Quick service owners and franchisees need to negotiate who owns historical data.
Are you shopping for new restaurant performance management solutions? Whatever your reasons or your needs are, before you start shopping, you will want to give some thought to who owns your historical data.
QSR business leaders consider benefits of customers eating in compared with taking out.
For decades, traditional quick-service restaurants have leaned heavily on selling food that’s ultimately consumed off-premise, whether it’s delivered through the drive-thru window or carried out from the counter.But with the rise of fast-casual brands—which bank on a high-quality e
In addition to helping conserve cash, bartering often leads to additional exposu
Twenty years ago, Toni Foley began bartering. These days, she won’t run her restaurant—five-year-old Eastside Café in Fairport, New York—without the practice.
Top QSR chains leverage big data numbers for restaurant business success.
In April, Josh Patchus began his new job at Cava Grill, the upstart Washington, D.C.–based fast casual.In a world of cooks and cashiers, marketers and managers, Patchus acknowledges that his title—chief data scientist—is an odd one, seemingly out of place at the emerging 14-unit Me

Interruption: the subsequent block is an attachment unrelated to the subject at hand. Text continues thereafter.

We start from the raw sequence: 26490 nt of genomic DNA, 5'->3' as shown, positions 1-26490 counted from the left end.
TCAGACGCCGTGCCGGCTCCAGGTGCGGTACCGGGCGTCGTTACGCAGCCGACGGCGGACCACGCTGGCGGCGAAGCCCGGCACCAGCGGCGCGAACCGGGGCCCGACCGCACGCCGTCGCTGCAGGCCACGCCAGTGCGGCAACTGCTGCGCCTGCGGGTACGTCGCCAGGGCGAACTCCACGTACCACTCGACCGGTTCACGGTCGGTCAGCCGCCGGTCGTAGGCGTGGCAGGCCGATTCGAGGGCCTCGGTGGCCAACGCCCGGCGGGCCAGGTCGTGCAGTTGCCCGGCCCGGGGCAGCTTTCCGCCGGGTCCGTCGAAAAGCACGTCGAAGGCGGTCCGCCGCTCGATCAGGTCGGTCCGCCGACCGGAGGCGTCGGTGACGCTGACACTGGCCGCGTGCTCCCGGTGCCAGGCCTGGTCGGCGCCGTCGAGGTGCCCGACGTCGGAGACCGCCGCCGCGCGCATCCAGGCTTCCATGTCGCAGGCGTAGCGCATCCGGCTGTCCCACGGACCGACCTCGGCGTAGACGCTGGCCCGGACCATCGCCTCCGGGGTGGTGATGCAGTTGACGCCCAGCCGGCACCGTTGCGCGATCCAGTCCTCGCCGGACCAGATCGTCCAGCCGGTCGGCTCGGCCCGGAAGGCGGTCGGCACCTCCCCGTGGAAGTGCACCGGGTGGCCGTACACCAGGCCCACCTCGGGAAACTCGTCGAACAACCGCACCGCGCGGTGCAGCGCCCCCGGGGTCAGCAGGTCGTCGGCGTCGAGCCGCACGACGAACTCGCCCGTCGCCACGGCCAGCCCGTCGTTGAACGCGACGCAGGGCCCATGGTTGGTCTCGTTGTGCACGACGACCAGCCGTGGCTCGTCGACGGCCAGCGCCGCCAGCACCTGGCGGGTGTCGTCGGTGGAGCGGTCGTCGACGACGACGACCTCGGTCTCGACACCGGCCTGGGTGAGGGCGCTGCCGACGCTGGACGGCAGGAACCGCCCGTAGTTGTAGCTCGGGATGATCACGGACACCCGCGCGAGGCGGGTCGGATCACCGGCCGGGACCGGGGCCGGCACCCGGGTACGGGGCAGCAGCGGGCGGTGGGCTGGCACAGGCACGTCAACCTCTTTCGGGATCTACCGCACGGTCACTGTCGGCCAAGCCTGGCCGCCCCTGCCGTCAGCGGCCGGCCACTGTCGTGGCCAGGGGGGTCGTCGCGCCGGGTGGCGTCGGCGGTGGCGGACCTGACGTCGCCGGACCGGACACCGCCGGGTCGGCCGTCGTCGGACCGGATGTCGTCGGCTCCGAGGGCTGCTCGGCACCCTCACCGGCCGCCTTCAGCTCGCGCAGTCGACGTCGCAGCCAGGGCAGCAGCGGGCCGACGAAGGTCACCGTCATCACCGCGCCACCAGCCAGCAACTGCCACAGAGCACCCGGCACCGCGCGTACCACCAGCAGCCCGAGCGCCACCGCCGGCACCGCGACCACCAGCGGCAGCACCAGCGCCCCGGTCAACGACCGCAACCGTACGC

Waffle menu development gives QSR operators new ingredient ideas for attracting customers.
A few years back, the Trouble Coffee and Coconut Club in San Francisco’s Outer Sunset neighborhood began selling slices of cinnamon toast for $4.
QSR brands roll out new healthy menu items like nutritious salads.
It’s a rite of passage: In August, well before the actual fall season begins, limited-service brands—especially those among the coffee, doughnut, and bakery-café categories—trip over each other to be the first to market with all fashions of fall-themed goods, from apple-pie this to